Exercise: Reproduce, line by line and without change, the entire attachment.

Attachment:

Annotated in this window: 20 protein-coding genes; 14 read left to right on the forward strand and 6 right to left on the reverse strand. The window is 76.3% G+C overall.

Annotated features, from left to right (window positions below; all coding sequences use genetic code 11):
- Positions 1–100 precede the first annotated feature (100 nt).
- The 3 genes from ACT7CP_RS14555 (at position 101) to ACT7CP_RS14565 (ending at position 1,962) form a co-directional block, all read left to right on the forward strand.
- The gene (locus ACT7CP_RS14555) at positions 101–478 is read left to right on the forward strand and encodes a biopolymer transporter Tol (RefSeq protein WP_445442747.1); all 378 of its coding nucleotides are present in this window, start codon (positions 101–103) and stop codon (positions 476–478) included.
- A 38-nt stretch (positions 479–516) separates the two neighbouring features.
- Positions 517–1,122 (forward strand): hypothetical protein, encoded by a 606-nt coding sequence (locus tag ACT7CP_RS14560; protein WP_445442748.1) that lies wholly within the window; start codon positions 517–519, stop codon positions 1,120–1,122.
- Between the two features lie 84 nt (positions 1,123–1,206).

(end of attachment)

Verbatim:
Annotated in this window: 20 protein-coding genes; 14 read left to right on the forward strand and 6 right to left on the reverse strand. The window is 76.3% G+C overall.

Annotated features, from left to right (window positions below; all coding sequences use genetic code 11):
- Positions 1–100 precede the first annotated feature (100 nt).
- The 3 genes from ACT7CP_RS14555 (at position 101) to ACT7CP_RS14565 (ending at position 1,962) form a co-directional block, all read left to right on the forward strand.
- The gene (locus ACT7CP_RS14555) at positions 101–478 is read left to right on the forward strand and encodes a biopolymer transporter Tol (RefSeq protein WP_445442747.1); all 378 of its coding nucleotides are present in this window, start codon (positions 101–103) and stop codon (positions 476–478) included.
- A 38-nt stretch (positions 479–516) separates the two neighbouring features.
- Positions 517–1,122 (forward strand): hypothetical protein, encoded by a 606-nt coding sequence (locus tag ACT7CP_RS14560; protein WP_445442748.1) that lies wholly within the window; start codon positions 517–519, stop codon positions 1,120–1,122.
- Between the two features lie 84 nt (positions 1,123–1,206).